The website, ourenergypolicy.org, currently posts five issues with questions
of interest to key decision makers.
One question they ask is ==========================
Despite a comprehensive climate bill passing the House in 2009, the enactment of some policies that may reduce CO2 emissions over the long-term, and continuing Congressional discussion of a clean energy standard, it seems that clear paths forward on climate change are not emerging.
Nevertheless, in spite of some debate as to the phenomenon’s authenticity, climate change does not seem to be going away. June 2012 was the 328th straight month above 20th Century temperature averages, Greenland’s glaciers are melting more than ever..
How would you characterize the state of the climate discourse? What are the stakes of acting, or not acting, to mitigate climate change? Is there a politically viable, effective path forward on this issue?
My response (one of the comments you can see on that website):
NOT representing NSF — I had a whole lot of contact with both sides of the usual debate when I worked for an office attached to the EPW committee of the the Senate in 2009.
Regarding the stakes — I am worried that the polarization of the debate is blinding us to the really biggest risks, where we need more information but our very survival might be at stake.
People urging inaction have often said “The world has done perfectly well for a billion years with CO2 levels much higher than what we see today.” That’s true … but there were about a dozen times when “doing well” has meant mass extinctions. In one of them,
90% of the species on the land of the earth were totally wiped out; all but one of the protomammals went extinct. H2S and radiation (from ozone depletion) reached levels so high that every single human on earth would be killed if it happened again. One of the world’s top experts on this event, Peter Ward, believes that we are well on course to repeating that same kind of event.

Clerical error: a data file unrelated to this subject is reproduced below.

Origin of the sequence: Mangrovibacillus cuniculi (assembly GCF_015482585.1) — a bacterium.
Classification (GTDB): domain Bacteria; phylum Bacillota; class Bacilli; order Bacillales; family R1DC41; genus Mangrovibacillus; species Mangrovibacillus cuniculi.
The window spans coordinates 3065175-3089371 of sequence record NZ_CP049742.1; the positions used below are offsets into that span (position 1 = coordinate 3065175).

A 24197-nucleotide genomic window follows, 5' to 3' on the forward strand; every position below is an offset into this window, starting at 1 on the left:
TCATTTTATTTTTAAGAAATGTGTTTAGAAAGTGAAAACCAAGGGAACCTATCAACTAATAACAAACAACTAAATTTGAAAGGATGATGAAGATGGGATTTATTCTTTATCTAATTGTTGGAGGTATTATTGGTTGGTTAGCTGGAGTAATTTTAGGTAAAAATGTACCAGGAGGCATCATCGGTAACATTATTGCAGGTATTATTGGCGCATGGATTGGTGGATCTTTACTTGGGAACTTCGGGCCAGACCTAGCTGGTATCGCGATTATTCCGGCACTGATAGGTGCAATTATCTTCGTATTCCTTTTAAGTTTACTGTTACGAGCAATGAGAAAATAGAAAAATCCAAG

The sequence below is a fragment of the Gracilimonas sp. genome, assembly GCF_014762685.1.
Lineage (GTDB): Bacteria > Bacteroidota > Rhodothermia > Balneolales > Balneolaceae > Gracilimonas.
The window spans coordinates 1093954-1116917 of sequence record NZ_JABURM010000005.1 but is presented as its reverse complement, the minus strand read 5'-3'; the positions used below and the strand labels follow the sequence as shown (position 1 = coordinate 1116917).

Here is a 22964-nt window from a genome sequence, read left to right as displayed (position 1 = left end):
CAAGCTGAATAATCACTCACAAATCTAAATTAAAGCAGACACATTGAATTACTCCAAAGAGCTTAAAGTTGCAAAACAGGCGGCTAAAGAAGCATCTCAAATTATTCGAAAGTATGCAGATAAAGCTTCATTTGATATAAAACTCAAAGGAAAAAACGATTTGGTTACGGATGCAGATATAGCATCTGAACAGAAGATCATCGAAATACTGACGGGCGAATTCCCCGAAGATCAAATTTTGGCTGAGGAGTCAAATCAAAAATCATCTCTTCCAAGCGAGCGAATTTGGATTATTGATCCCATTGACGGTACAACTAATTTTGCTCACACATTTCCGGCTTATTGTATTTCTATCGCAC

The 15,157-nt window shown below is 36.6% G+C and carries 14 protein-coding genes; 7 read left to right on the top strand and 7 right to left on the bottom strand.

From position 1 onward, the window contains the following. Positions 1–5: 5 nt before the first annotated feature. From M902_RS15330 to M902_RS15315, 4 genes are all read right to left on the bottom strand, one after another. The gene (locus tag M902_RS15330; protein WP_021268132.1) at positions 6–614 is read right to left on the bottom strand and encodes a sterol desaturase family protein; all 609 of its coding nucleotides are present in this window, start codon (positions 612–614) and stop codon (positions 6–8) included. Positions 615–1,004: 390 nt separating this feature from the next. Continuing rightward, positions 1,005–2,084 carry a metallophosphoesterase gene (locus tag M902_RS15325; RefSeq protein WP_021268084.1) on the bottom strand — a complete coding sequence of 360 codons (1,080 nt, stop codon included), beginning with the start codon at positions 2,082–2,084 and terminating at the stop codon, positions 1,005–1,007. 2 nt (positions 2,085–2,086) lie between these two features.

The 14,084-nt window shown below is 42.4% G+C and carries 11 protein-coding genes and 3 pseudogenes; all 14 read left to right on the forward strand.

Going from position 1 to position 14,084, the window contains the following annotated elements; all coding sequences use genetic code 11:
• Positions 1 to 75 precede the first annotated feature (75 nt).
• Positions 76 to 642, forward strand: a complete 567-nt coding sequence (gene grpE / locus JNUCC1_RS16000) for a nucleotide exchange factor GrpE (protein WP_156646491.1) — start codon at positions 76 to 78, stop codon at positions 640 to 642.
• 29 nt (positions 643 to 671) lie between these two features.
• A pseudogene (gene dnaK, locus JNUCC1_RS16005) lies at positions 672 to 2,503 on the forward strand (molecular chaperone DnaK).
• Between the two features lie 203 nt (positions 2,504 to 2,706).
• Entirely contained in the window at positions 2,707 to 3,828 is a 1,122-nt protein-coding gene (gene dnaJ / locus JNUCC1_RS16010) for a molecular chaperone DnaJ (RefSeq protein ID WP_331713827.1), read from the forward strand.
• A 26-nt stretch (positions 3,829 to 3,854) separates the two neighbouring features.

I agree with some critics that Ward’s book, Under a Green Sky, panders a bit too much to some of the usual CO2 politics, but his primary sources do check out, and there is good reason to worry. It all seems to hinge on changes in deep ocean currents, which are a kind of mirror image of the Gulf Stream debate led by Bryden of Southampton a few years ago. NOAA is beginning to do a few pilot studies on how to use satellite data to keep track of these currents in real time, for the Pacific ocean, but we need to know what is happening in other areas (like the North Atlantic) and we need new empirical models in order to have any kind of advance warning of whether such an extinction phenomenon could be as close as Ward asserts. It could conceivably be even closer, based on the limited circumstantial evidence at hand — like faster warming of the Arctic than of the tropics, occasional signs of sputtering in the Gulf stream, and no shortage of nutrient
runoff to cause anoxia. The Black Sea already has a poison rich zone, which has risen steadily over the past few decades, and I am surprised I do not see more analysis of what might happen when it reaches breakout.
Regarding response — that’s extremely important, but this comment is already a bit long. Certainly I agree with Ward that consideration of the long history of the earth is a key input to trying to understand the ocean currents better… including possibilities for tipping points.